From the National Park Service:
Forty years ago, on March 5, 1980, Channel Islands National Park was established by Congress as our nation’s 40th national park. This act expanded the former national monument to include five islands— Santa Barbara, Anacapa, Santa Cruz, Santa Rosa and San Miguel Islands and the waters within one nautical mile of each island.
Critically important to the biological diversity of southern California, these islands and their encircling waters are home to thousands of species of plants and animal—nearly 150 of which are found nowhere else on Earth.
Channel Islands National Park Superintendent Ethan McKinley will deliver two lectures on the state of the park and future management actions on Thursday, March 5 at 7:00 pm and on Saturday, March 7 at 2:00 pm.
The public is invited to celebrate the park’s 40th anniversary at an event on March 7, from 9:00 am to 4:00 pm at the Channel Islands National Park Robert J. Lagomarsino Visitor Center. The free event features scientific lectures, Chumash storytelling, film showings, kids crafts and interactive programs, dock tours, and a native plant sale.
The event starts at 9:00 am with a California native plant sale plant sponsored by the Channel Islands Park Foundation and supported by volunteers from the Ventura County Master Gardeners. The sale is from 9:00 am to 1:00 pm and proceeds support the park’s native plant garden.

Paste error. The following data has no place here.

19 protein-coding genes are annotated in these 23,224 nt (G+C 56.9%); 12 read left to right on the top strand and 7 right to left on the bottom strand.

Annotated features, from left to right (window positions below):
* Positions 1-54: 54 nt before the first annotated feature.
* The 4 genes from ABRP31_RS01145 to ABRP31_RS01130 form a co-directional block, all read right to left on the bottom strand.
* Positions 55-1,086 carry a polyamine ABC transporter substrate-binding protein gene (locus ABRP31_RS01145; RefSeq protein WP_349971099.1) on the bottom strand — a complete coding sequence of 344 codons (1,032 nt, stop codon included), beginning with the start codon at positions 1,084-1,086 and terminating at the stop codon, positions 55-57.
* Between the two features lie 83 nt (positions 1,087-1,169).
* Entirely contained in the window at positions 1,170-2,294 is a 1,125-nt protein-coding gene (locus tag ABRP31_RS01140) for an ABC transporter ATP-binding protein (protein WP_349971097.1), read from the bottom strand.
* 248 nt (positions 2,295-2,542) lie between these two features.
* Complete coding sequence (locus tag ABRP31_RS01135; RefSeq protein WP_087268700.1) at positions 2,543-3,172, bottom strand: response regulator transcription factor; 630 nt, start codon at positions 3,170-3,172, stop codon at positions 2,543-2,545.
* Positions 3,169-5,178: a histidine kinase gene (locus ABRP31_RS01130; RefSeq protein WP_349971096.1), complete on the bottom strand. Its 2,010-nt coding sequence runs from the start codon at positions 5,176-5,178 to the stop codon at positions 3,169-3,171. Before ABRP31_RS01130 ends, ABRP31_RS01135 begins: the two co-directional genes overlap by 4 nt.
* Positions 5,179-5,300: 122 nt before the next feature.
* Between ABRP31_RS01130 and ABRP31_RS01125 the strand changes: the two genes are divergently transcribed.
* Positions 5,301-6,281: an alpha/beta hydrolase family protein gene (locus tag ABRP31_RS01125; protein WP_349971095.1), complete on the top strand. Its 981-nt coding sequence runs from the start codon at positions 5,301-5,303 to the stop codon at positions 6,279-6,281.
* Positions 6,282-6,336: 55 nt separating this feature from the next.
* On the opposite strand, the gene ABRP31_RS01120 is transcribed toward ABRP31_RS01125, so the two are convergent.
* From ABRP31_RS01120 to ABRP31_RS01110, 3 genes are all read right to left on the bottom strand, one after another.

At 11:00 am, Santa Barbara Museum of Natural History Paleontologist Dr. Jonathan Hoffman will provide a lecture on the recently-discovered sea cow fossil on Santa Rosa Island. At 10:30 am and 1:30 pm, Channel Islands descendent Julie Tumamait-Stenslie will share Chumash storytelling.
Throughout the day, segments from the 2016 documentary, West of the West: Tales from California’s Channel Islands, will be shown. Produced by Sam Tyler and written and directed by Peter Seaman and Brent Sumner, the documentary provides an in-depth look into intriguing stories of island inhabitants and history.
Dock tours will be available for the public to have an up-close look at the National Park Service vessels. Biologists with the park’s kelp forest monitoring team will demonstrate the long-term monitoring techniques they use to better understand the health of the marine environment.
During the event, biologists and rangers will provide opportunities for children to learn about different careers in the National Park Service. Children’s activities will be available throughout the day, including a button-maker station and fish prints. A junior ranger station will allow children to complete activity booklets and earn junior ranger badges.
Channel Islands National Park preserves San Miguel, Santa Rosa, Santa Cruz, Anacapa, and Santa Barbara Islands and one mile of ocean around each island. Established by Congress in 1980, the park protects a rich array of natural and cultural resources. Often called the North American Galapagos, the islands are home to plants and animals found nowhere else in the world, including the diminutive island fox, the rare Santa Cruz Island scrub jay, and the island poppy. The park is essential in the lives of 99% of the sea birds of California and over 100,000 seals and sea lions. The largest animal ever to live on the earth, the blue whale, is a summer resident in the cold waters of the park. For more information, visit nps.gov/chis.
Channel Islands Park Foundation is the only nonprofit, philanthropic partner of Channel Islands National Park. In cooperation with the national park, the Foundation funds education, protection, and preservation efforts. For more information, visit ciparkfoundation.